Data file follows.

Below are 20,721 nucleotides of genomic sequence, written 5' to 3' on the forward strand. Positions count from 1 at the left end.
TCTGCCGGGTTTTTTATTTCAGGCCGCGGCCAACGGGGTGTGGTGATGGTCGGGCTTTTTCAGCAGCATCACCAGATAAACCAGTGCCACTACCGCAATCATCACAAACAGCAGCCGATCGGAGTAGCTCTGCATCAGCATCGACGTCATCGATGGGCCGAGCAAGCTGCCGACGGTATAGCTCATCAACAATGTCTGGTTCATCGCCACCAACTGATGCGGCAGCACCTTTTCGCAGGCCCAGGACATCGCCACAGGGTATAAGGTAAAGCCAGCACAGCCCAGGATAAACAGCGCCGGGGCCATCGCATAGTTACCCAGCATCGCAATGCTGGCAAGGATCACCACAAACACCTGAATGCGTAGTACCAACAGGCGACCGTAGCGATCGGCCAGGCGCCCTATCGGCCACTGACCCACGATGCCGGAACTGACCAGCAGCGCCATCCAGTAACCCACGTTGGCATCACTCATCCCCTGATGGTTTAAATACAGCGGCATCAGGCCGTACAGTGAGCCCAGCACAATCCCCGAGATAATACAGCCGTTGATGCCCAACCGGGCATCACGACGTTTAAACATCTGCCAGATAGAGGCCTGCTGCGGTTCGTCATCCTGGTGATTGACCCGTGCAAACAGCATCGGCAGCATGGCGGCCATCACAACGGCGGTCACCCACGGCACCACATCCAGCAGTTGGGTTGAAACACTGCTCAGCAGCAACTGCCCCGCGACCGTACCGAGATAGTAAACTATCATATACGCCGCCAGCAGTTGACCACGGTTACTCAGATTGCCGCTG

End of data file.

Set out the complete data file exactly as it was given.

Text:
Below are 20,721 nucleotides of genomic sequence, written 5' to 3' on the forward strand. Positions count from 1 at the left end.
TCTGCCGGGTTTTTTATTTCAGGCCGCGGCCAACGGGGTGTGGTGATGGTCGGGCTTTTTCAGCAGCATCACCAGATAAACCAGTGCCACTACCGCAATCATCACAAACAGCAGCCGATCGGAGTAGCTCTGCATCAGCATCGACGTCATCGATGGGCCGAGCAAGCTGCCGACGGTATAGCTCATCAACAATGTCTGGTTCATCGCCACCAACTGATGCGGCAGCACCTTTTCGCAGGCCCAGGACATCGCCACAGGGTATAAGGTAAAGCCAGCACAGCCCAGGATAAACAGCGCCGGGGCCATCGCATAGTTACCCAGCATCGCAATGCTGGCAAGGATCACCACAAACACCTGAATGCGTAGTACCAACAGGCGACCGTAGCGATCGGCCAGGCGCCCTATCGGCCACTGACCCACGATGCCGGAACTGACCAGCAGCGCCATCCAGTAACCCACGTTGGCATCACTCATCCCCTGATGGTTTAAATACAGCGGCATCAGGCCGTACAGTGAGCCCAGCACAATCCCCGAGATAATACAGCCGTTGATGCCCAACCGGGCATCACGACGTTTAAACATCTGCCAGATAGAGGCCTGCTGCGGTTCGTCATCCTGGTGATTGACCCGTGCAAACAGCATCGGCAGCATGGCGGCCATCACAACGGCGGTCACCCACGGCACCACATCCAGCAGTTGGGTTGAAACACTGCTCAGCAGCAACTGCCCCGCGACCGTACCGAGATAGTAAACTATCATATACGCCGCCAGCAGTTGACCACGGTTACTCAGATTGCCGCTG